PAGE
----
To build Easy3D, you need CMake (>= 3.12) and, of course, a compiler that supports >= C++11.

Easy3D has been tested on macOS (Xcode >= 8), Windows (MSVC >=2015), and Linux (GCC >= 4.8, Clang >= 3.3). Machines nowadays typically provide higher supports, so you should be able to build Easy3D on almost all platforms.

There are many options to build Easy3D. Choose one of the following (or whatever you are familiar with):

• Option 1: Use CMake to generate Makefiles and then make (on Linux/macOS) or nmake(on Windows with Microsoft Visual Studio). For example, on Linux or macOS, you can simply
$cd Easy3D$ mkdir Release
$cd Release$ cmake -DCMAKE_BUILD_TYPE=Release ..
\$ make
• Option 2: Use any IDE that can directly handle CMakeLists files to open the CMakeLists.txt in the root directory of Easy3D. Then you should have obtained a usable project and just build it. I recommend using CLion or QtCreator.
• Option 3: Use CMake to generate project files for your IDE. Then load the project to your IDE and build.

Don't have any experience with C/C++ programming? Have a look at How to build Easy3D step by step.

### Test Easy3D

A test suite is provided in the tests subfolder, which contains a collection of automated test cases (for data structures, IO, algorithms, visualization, etc.) and some semi-automated test cases (for GUI-related functionalities that require interactive user input). All cases are integrated into a single target tests.

To build and run the test suite, download the entire source, use the CMakeLists.txt in the root directory of the repository, switch on the CMake option EASY3D_BUILD_TESTS (which is disabled by default), and run CMake. After CMake, you can build ALL or only the tests target. Finally, run the tests executable (i.e., YOUR_BUILD_DIRECTORY/bin/tests) for the test.

### Use Easy3D in your project

This is quite easy, maybe easier than many other open-source libraries :-) After you have built Easy3D, you only need to add the following lines to your CMakeLists file (don't forget to replace YOUR_APP_NAME with the actual name of your application) and point Easy3D_DIR to your build directory of Easy3D when doing cmake. Then the requested Easy3D libraries, include directories, and relevant compile definitions of Easy3D are visible and accessible to your project.

set(CMAKE_CXX_STANDARD 11) # specify C++ standard
find_package(Easy3D REQUIRED) # request Easy3D
target_link_libraries(YOUR_APP_NAME easy3d::viewer) # request necessary Easy3D modules (add more if needed, e.g., algo)

The minimum code to have a 3D viewer:

{c++}
#include <easy3d/viewer/viewer.h>
int main(int argc, char** argv) {
easy3d::Viewer viewer("Test");
return viewer.run();
}

### Documentation

The documentation for Easy3D-v2.4.8 is available here.

The Easy3D Documentation is an ongoing effort with more and more details being added. You can build the latest Easy3D documentation from the source code. Easy3D uses Doxygen (>= 1.8.3) to generate documentation from source code. To build it from the source code, install Doxygen first. Then, switch on the CMake option EASY3D_BUILD_DOCUMENTATION in the main CMakeList.txt. Finally, build the doc target to generate the documentation.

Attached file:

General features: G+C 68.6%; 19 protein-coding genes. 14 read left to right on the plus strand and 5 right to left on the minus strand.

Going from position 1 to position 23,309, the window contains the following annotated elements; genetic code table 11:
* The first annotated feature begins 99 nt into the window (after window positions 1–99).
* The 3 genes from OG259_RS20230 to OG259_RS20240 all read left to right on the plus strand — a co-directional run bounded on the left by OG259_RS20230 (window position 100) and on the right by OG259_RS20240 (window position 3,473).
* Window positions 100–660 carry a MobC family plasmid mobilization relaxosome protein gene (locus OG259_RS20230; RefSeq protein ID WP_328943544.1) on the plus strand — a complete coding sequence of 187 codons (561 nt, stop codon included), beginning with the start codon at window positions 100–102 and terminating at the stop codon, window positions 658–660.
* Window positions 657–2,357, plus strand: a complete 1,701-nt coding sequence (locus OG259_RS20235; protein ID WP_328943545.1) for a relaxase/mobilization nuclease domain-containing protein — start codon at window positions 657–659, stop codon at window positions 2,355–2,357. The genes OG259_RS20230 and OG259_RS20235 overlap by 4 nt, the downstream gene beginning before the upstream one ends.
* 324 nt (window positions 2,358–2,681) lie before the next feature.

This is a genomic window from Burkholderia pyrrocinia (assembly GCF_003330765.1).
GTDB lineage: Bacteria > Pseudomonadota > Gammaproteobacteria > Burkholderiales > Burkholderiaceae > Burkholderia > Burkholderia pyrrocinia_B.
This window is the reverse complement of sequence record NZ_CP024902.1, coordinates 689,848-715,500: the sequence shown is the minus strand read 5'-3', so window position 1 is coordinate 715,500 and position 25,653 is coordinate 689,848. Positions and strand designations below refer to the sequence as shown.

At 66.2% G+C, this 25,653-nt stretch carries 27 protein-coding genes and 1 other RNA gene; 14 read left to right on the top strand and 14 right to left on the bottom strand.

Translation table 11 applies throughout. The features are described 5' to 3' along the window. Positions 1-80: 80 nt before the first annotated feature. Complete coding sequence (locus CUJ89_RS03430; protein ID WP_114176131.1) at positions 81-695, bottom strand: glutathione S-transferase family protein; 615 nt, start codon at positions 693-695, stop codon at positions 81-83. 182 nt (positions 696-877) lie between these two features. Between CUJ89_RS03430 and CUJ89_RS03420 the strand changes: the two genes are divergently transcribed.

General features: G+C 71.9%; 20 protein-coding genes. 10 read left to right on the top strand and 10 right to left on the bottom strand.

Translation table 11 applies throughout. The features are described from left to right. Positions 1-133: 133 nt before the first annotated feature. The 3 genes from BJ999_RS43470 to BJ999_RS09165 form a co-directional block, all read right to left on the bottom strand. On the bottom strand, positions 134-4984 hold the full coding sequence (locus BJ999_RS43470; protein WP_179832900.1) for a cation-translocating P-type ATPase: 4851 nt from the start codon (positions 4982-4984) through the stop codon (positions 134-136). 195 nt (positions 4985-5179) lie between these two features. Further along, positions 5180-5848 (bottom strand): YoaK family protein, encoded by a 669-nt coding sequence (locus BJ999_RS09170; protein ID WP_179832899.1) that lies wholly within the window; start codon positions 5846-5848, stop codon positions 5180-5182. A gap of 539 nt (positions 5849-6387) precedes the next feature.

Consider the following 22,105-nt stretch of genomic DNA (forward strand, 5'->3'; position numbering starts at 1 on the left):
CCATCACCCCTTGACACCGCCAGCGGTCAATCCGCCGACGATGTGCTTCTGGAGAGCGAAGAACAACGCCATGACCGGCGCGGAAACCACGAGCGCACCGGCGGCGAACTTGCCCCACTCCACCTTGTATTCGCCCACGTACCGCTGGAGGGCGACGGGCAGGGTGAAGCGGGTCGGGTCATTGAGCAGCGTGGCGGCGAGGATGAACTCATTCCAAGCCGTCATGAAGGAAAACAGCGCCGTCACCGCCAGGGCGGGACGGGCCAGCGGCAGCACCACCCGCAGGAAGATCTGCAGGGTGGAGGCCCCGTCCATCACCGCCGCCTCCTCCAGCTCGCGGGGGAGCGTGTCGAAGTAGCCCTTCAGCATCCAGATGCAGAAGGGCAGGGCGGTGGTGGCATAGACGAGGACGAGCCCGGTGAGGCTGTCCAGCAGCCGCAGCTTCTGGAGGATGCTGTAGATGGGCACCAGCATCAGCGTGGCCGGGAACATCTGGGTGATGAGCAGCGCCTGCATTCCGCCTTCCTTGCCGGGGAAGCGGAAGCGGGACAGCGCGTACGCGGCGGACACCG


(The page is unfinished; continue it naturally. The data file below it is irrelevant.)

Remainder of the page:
### Questions, new features, bugs, or contributing to Easy3D

Easy3D is free software; you can redistribute it and/or modify it under the terms of the GNU General Public License as published by the Free Software Foundation; either version 3 of the License or (at your option) any later version. The full text of the license can be found in the accompanying 'License' file.

### Acknowledgments

The implementation of Easy3D greatly benefited from and was inspired by existing great open-source libraries, such as PMP, libQGLViewer, Surface mesh, and Graphite. In particular, the implementation of several surface mesh algorithms was taken (with modifications) from PMP, i.e., simplification, subdivision, smoothing, parameterization, remeshing, hole filling, geodesic distances, fairing, curvatures, and triangulation. We would like to thank the original authors of these projects for their permissive license terms. We also thank the users and contributors for reporting/fixing bugs, testing, and providing valuable feedback and suggestions.

### Citation

If you use Easy3D in a scientific work, I kindly ask you to cite it:

@article{easy3d2021,
title = {Easy3{D}: a lightweight, easy-to-use, and efficient {C}++ library for processing and rendering 3{D} data},
author = {Liangliang Nan},
journal = {Journal of Open Source Software}，
year = {2021},
volume = {6},
number = {64},
pages = {3255},
doi = {10.21105/joss.03255},
url = {https://doi.org/10.21105/joss.03255}
}